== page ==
Design Academy Eindhoven is one of our favourite hunting grounds for new design talent and their graduation show this year proves to be no exception. We saw an outstanding crop of furniture design ideas, here are a few which tickled our fancy.
We love modular shelving systems, so we have to thank young Dutch designer Mark Gombault for feeding our addiction. His Slide to Adapt system comprises six wooden open shelves with slatted sides which cleverly clamp into each other, thus enabling the modules to be rearranged endlessly to suit changing needs. When not in use the modules nest inside of each other, making it a real breeze to transport them around. Perfect for people with awkward spaces and / or commitment issues.
See more: Mark Gombault
The humble tin can must be one of the great unsung heroes of industrial design. In a clever celebration of this timeless classic, designer Lauren Leerdam created a stool based on the same manufacturing principles as the tin can, from the thin metal sheet construction to the typical crimped ridges. The design is brought up to date with a slick rounded shape and contemporary industrial colours. Works well as an occasional stool, no can opener needed.
See more: Lauren Leerdam
The human mind is a complicated affair. We often choose to hide our feelings, revealing them only as and when we feel comfortable to do so. Inspired by this state of mind, Korean designer Seoyoon Kwon created a series of highly refined cabinets with sliding panels made of semi-translucent Korean silk. These panels can be opened and closed to reveal or hide the contents, just as we do with our feelings or emotions. They also create a beautiful effect when the silk panels overlap in different combinations, as well as taking the prize for the most Freudian piece of furniture ever created.
See more: Seoyoon Kwon
It is not common for furniture to star in a disappearing act but Marija Dondovic manages to pull off this trick with the Leaning Shelf: a sleek, minimalist corner shelf which appears to disappear into the walls. The Leaning shelf is also a meditation on symbiosis (or perhaps codependence), as it can only function by relying on the support of the two walls. A perfect shelf to store all your magic tricks.
See more: Marija Dondovic
In this age of advanced robotics and digital printing we often forget that the most beautiful objects are the ones we create with our own bare hands. Dutch designer Friso Wiersma, who is a trained carpenter, certainly hasn't forgotten this. His By Hands series of flat-packed furniture are beautifully designed and precision-cut by the designer, which enables even those with non-existent DIY skills to enjoy the fruits of his carpentry mastery. Friso's My Hands cabinet, on the other hand, is a glorious celebration of his craft. The circular enclosing cabinet is built to fit his proportions and features sophisticated design details and exquisite craftsmanship. A great reminder that carpentry is definitely alive and thriving.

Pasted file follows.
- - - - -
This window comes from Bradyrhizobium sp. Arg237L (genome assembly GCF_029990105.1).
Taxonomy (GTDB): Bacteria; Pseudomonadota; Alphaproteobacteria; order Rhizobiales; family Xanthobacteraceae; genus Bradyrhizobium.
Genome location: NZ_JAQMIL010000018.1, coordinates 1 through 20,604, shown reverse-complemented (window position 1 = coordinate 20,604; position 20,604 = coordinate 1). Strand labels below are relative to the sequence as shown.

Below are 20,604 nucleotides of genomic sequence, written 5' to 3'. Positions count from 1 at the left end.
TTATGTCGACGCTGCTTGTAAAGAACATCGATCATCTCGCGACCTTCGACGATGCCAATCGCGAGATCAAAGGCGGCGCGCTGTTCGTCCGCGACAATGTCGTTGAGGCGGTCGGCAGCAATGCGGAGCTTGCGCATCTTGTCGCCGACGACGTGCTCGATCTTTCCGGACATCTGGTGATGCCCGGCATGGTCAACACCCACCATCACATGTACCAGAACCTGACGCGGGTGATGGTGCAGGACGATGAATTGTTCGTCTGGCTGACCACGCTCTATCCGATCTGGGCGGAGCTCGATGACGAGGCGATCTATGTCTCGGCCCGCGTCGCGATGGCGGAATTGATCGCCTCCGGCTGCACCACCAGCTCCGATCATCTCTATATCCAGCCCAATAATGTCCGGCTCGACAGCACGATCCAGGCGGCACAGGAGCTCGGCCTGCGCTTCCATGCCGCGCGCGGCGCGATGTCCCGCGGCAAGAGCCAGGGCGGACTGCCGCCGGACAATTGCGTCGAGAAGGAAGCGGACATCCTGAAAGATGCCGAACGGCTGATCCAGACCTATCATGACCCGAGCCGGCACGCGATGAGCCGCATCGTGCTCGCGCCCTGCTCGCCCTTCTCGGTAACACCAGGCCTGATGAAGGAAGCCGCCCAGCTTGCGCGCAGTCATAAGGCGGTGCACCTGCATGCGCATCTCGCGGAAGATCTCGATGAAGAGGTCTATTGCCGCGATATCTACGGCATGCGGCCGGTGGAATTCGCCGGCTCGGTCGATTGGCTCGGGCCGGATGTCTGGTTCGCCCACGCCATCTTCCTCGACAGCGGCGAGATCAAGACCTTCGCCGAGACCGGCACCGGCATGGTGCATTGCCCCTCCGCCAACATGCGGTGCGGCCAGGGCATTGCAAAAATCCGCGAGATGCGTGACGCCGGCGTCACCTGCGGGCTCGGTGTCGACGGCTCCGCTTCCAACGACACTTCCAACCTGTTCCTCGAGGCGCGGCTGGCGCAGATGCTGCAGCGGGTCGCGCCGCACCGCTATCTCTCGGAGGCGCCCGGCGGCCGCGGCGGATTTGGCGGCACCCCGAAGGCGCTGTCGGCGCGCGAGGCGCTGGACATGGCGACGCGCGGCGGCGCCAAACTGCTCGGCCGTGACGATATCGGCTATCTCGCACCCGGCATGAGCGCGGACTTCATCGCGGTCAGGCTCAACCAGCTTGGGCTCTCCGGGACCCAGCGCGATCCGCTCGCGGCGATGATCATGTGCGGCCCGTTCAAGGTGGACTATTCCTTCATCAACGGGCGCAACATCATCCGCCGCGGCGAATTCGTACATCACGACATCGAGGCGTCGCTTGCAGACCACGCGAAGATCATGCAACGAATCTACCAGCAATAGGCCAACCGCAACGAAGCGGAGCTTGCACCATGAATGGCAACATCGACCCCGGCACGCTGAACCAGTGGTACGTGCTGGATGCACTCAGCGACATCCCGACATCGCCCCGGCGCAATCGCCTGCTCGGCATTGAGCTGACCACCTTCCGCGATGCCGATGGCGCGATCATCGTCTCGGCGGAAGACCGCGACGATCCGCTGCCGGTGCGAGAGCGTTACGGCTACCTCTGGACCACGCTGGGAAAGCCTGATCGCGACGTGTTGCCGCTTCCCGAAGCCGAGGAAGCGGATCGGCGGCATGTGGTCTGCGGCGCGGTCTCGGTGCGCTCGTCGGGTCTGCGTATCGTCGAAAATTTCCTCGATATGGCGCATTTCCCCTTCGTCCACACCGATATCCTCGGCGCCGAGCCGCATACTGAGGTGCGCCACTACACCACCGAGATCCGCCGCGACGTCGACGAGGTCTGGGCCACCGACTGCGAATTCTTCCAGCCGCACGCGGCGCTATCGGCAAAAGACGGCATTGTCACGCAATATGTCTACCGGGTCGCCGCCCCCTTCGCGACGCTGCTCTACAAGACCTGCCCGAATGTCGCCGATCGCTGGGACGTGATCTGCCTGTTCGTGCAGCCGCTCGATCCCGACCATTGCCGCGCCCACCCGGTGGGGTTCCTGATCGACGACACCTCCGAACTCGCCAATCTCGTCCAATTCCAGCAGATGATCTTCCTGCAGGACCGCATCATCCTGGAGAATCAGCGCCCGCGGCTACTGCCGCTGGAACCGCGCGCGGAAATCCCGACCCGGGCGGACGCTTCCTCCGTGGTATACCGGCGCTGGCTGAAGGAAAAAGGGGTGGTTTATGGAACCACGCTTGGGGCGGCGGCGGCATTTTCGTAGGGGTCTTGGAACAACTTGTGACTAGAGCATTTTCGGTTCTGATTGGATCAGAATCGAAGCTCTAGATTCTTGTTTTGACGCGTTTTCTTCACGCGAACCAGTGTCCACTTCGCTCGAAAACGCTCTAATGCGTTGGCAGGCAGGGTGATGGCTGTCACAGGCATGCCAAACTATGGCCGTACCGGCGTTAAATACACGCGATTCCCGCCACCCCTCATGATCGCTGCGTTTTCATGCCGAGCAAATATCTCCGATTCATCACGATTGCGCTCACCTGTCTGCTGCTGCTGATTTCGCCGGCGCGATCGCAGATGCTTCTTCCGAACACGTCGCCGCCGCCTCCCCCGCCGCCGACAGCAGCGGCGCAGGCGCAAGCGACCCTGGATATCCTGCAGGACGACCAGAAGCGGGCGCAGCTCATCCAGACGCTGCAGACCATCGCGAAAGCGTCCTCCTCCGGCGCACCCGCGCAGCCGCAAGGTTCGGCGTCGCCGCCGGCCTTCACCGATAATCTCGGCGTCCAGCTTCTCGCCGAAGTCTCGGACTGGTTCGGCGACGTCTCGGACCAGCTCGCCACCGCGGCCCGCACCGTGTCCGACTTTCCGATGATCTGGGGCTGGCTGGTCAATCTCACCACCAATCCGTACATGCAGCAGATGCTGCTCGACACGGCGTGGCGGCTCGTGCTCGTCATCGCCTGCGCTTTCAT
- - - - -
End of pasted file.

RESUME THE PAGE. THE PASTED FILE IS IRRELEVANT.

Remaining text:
See more: Friso Wiersma
It is not uncommon to see antique furniture being reconditioned or upcycled. Igor Daemen goes a step further by sawing old oak table legs into four and turning them inwards to create a much more contemporary look. The legs are connected to the table top with brackets made of aluminium recast from used cans, which adds an industrial edge to the quirky design. The end result is a table utterly transformed from its origins which would sit comfortably in any contemporary design scheme.
See more: Igor Daemen
In a bid to highlight the role of joints in design (and we are not talking about marijuana here), Agnieszka Mazur went to town with a truckload of metal rods and a hot glue gun to create a series of otherworldly chairs with support structures which look surprisingly organic. The chairs are also an experiment in ergonomics, with the supports and panels designed to reflect natural postures.
See more: Agnieszka Mazur
Inspired by the sublime but rather overblown aesthetics of the Badminton cabinet (which set the world record for the most expensive piece of furniture ever sold at an auction), designer Kostas Lambridis created a multi-layered "cabinet" which reflects the angst and creative tensions of the contemporary furniture designer. Thus we see the wealth of material choices reflected in the different materials used in each layer, from metal to wood and textiles, as well as the tension between the refined man-made and rough natural states.
See more: Kostas Lambridis
Ever wondered whether the human body would make a good piece of furniture? Julica Morlok thought it might and created a series of floor cushions with human characteristics such as transparent skins, bone-like structures and organic shapes, all made out of latex sheets stretched round foam parts. An attempt to literally bring design to life.
See more: Julica Morlok
In a quirkily subversive design, designer Paulo Michael De Vries created a mock Louis XIV style cabinet using quite possibly one of the most democratic pieces of contemporary furniture, the bestselling Billy bookcase from Ikea. We love it.
See more: Paulo Michael De Vries